In the eyes of a few researchers, the secrets to breakthroughs in distributed computing lies in the nervous system of the fruit fly. And new, performance-improving algorithms based around these findings could help to better detect earthquakes or cure disease.
Over the weekend, The New York Times ran a lengthy profile on Singularity University, an incubator for futurists of all stripe founded by tech-visionary Ray Kurzweil. On the exclusive school's curriculum: nanotechnology, synthetic biology, artificial intelligence, and, of course, immortality.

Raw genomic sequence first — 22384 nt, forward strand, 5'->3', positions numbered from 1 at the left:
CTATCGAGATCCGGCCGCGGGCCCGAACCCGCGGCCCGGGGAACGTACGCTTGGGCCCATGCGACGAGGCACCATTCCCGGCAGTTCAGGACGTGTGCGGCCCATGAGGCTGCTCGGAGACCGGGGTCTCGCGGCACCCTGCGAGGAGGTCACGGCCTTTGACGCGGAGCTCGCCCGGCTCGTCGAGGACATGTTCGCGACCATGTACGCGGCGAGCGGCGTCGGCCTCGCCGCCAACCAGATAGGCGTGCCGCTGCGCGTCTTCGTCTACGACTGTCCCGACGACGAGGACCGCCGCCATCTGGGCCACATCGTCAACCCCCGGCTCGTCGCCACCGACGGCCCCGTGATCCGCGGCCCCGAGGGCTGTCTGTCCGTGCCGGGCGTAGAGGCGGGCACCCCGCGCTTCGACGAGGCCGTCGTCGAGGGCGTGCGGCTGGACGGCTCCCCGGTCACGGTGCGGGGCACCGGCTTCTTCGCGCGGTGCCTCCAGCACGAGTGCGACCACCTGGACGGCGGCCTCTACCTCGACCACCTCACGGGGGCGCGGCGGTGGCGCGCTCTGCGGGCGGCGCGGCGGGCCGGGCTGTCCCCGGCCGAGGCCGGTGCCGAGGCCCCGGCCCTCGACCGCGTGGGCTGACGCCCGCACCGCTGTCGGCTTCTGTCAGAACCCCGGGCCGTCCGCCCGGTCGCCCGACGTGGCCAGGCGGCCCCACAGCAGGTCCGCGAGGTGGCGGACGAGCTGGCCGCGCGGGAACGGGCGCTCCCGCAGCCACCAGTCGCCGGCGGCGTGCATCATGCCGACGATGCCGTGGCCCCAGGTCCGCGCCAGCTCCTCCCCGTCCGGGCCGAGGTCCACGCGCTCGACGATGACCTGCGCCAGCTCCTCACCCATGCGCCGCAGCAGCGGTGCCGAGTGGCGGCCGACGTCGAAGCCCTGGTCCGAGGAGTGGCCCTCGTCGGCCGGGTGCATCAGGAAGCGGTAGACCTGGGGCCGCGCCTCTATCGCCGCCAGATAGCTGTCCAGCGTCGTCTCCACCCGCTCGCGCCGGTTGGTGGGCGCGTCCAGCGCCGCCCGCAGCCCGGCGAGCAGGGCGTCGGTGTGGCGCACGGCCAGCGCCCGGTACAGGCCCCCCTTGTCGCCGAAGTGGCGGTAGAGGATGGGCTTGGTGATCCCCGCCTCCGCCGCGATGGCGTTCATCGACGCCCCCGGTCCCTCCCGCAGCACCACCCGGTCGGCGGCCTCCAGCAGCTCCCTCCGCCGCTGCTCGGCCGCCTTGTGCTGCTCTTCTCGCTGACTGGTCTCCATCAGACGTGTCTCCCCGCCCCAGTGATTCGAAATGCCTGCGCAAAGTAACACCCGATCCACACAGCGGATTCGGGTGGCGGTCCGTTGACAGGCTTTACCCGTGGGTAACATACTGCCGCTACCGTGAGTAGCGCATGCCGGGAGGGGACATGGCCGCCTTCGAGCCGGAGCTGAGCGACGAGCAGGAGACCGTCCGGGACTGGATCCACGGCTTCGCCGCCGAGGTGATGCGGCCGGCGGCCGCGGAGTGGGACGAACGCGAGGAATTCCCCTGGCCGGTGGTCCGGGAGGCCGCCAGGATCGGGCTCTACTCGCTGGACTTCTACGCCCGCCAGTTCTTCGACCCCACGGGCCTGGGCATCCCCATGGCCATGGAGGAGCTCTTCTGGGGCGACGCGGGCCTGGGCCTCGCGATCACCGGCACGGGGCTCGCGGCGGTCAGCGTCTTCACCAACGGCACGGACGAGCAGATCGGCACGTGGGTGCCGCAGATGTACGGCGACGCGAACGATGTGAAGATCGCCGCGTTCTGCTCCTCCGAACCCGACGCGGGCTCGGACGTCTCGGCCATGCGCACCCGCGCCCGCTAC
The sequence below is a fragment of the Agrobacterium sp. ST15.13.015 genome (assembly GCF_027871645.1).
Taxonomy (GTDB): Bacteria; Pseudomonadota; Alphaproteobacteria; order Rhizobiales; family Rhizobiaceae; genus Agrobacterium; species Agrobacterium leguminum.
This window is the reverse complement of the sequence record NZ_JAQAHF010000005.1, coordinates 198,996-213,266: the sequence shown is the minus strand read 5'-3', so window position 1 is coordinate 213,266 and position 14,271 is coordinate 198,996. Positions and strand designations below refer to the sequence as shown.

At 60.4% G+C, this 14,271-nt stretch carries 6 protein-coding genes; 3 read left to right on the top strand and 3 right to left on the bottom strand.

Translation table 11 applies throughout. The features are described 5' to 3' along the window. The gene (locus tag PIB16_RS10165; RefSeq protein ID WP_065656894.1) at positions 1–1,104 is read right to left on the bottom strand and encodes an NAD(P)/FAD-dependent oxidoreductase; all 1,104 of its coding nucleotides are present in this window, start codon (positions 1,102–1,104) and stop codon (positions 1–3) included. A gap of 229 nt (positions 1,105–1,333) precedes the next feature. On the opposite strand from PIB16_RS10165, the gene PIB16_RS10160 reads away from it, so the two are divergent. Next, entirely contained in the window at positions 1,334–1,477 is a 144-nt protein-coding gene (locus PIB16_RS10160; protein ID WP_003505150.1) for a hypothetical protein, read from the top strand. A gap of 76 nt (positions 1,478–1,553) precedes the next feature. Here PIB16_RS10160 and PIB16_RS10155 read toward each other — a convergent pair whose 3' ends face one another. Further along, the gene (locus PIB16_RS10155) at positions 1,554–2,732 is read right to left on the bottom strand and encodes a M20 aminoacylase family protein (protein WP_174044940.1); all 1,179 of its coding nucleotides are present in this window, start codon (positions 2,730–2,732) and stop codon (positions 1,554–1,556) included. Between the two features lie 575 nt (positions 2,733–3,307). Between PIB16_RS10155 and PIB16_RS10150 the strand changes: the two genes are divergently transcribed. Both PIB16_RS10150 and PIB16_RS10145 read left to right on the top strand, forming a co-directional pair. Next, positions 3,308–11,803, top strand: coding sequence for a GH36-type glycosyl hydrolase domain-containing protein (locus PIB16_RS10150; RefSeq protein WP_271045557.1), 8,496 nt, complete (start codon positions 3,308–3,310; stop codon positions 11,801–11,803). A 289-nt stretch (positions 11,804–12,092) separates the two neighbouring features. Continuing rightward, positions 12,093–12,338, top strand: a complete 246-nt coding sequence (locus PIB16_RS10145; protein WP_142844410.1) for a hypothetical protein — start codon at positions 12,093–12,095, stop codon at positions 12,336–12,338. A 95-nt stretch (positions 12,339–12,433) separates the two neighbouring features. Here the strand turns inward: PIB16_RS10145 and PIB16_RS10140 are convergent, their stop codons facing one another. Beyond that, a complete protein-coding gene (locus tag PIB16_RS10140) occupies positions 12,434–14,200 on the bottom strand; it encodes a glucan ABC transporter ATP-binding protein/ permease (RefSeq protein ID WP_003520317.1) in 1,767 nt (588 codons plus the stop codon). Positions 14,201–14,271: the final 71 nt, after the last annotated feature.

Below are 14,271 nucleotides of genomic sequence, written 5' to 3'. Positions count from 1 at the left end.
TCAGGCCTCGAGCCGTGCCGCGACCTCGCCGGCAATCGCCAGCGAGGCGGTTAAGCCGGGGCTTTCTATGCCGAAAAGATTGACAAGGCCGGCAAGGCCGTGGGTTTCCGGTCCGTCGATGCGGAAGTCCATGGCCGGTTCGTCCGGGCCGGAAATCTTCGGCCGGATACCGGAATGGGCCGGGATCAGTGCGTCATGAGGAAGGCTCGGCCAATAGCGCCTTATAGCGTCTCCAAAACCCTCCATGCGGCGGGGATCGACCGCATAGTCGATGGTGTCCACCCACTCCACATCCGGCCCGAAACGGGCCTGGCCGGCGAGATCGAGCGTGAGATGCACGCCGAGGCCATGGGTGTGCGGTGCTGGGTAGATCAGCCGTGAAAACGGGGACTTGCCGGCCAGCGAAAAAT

If you've caught a good whiff of CES, you know it smells like tablets. And if you're up on tablets, you know they're supposed to save print, or something. And this, the Blio ereader software, is part of the plan.
Blio, officially debuting next week at CES, lets you read your ebooks as they're intended to look on paper. Clearly, Kurzweil is signaling his choice of tablets over e-ink, and his first shots are definitely persuasive.
Ray Kurzweil is going to make big money from the blind—up to $3,500 a pop for his 'K-NFB,' a device that scans printed text and repeats it audibly.
Inventor Raymond Kurzweil has worked for many years trying to improve the quality of life of the visually impaired and his latest creation, the K-NFB combination PDA+digital camera, finally does so affordably. What the K-NFB does it take pictures of objects—menus, signs, gadget blogs, etc.—and then reads aloud the…